Don't run with the herd. Find a field or specialty that isn't being collected by everyone else. If possible find something that interests you but isn't popular and blaze your own trail. Within a few years you will develop a reputation and people will be coming to you as the expert. Instead of paying the inflated prices of highly collected areas you with be on the ground level finding all sorts of interesting bargains. For example I started collecting US state and local issue war service medals and German states medals in the mid 1960's. Everyone else that I knew was into nazi stuff. I was asked once 'why do you keep beating your self to death with that junk?" Well they are still in the nazi stuff and I hope they are happy with it. When I look at all that I have collected I know I have made the right choice. Current prices in my collecting specialties have validated my choice financially. My personal satisfaction is immeasurable and all at a fraction of the cost that the nazi stuff would have cost me over the years. Follow your heart over the long haul and you will never regret it. Fred

post-591-1200966154.jpg

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unfortunately, my heart leads me to EGAs and named USMC Good Cookies. Now, while I notice that there aren't that many serious EGA collectors out there (most I see on eBay only throw in 10 or 20 buck bets on rare emblems), the few who are serious drive the prices way up

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  • 8 months later...

Hi there,

 

I know this thread hasn't been added to for some months but as a new collector, I am very grateful to those that have given

their comments and advice.

 

I have been interested in WW2 stuff. since I was a boy(44 years old now!) and over the latter years I have picked up the odd item of interest.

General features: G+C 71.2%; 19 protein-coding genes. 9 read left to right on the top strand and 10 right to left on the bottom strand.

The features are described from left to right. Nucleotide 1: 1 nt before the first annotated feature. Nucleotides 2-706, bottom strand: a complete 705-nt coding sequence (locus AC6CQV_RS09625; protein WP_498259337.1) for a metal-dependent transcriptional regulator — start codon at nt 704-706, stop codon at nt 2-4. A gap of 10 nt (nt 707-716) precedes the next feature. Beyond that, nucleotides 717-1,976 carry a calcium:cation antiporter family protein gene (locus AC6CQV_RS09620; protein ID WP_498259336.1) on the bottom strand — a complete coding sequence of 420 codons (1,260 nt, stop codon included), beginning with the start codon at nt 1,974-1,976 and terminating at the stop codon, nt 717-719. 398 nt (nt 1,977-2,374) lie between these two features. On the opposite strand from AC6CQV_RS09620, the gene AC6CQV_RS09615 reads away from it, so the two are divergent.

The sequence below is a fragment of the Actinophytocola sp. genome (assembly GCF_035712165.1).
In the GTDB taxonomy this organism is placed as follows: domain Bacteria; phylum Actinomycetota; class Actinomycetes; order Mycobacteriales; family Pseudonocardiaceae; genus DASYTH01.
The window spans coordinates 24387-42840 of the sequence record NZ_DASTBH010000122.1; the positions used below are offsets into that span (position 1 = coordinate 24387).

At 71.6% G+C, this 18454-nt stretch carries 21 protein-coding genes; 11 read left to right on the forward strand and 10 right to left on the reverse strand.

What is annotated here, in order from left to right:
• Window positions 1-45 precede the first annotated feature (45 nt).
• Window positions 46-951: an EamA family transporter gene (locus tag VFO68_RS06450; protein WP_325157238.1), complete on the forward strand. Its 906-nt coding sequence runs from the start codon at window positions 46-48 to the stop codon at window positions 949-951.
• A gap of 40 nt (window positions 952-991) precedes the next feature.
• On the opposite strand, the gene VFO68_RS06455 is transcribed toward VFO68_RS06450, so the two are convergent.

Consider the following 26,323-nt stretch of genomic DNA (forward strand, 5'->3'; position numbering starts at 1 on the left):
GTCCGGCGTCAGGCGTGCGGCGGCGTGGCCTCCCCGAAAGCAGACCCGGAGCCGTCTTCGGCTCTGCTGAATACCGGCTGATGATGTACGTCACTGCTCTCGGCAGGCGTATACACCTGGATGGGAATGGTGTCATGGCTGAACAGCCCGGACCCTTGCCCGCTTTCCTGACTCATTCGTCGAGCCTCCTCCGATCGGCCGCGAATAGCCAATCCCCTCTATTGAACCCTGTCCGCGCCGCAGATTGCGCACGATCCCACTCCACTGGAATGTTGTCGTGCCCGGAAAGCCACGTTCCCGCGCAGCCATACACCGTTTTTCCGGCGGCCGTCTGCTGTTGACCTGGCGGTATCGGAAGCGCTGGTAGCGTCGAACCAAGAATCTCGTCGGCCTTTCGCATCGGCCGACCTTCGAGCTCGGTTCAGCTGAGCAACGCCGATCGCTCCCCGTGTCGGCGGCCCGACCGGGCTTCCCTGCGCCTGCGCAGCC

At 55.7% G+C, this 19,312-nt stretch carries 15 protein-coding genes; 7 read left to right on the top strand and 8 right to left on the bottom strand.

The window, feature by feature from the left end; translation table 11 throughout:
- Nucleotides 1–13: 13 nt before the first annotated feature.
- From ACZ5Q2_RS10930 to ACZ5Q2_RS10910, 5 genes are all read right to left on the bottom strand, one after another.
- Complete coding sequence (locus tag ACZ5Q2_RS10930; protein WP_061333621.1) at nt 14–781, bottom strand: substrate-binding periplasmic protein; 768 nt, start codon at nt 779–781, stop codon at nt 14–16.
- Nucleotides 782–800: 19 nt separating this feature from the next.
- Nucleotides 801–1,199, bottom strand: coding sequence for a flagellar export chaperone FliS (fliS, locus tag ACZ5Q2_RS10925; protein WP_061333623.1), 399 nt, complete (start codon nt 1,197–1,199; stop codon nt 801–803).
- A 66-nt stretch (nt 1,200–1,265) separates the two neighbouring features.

But it's only after becoming obsessed with the subject of the 101st Airborne cricket used on D Day that I have become fascinated with the collecting side of things.

After a buying a genuine 'fake' on eBay and then selling repro crickets(as repro's I might add!)to fund my new desire to buy, I have finally got my genuine ground dug cricket, from a well known and respected seller, Mark 'Sparky' Patterson.

My knowledge on the subject has increased and I have now become hooked on collecting other areas of that era, especially D Day stuff.

 

There has been some excellent advice here and I will most definitely take it all on board.

 

I too have been tempted to buy, buy ,buy and luckily I haven't gone overboard, but without the advice given here I am sure I would have fallen victim to some of those no-no's!

And books, I will get! It really does make sense!

 

I would also like to add that on such sites as this one, you do meet some very nice, honest people who often go out of their way to help others, especially new collectors like me!!

 

I look forward to many years of collecting.

 

Thanks from a new boy!!

Kev

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  • 1 month later...

Like the saying goes...." IF IT'S TOO GOOD TO BE TRUE, THEN IT MOST LIKELY IS".........

This is one thing I would definately have to mention!

Also, find a dealer or person you feel comfortable buying from....just because there is a website, doesn't necessarily

mean that it is a 100% trustworthy place.

Take your time in learning.....

Cheers.

DUFFY

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  • 2 months later...

Specializing and research are a must. I can tell you of numerous tales of finding patches on ebay that are listed in stores that have nothing to do with militaria. Found an old early 60's 28th Air Division, "buy it now" for $1. It was being sold by a nice elderly lady in Montana. Most of her stuff was clothing and pottery. I use a search like USAF patches, then under militaria I select the "buy it now" tab and just look through the listings. Many patches for example are listed as "military" patch or by the motto.

As for repros,not in my collection*, although I know collectors that have them as educational tools.

(*to the best of my knowledge!)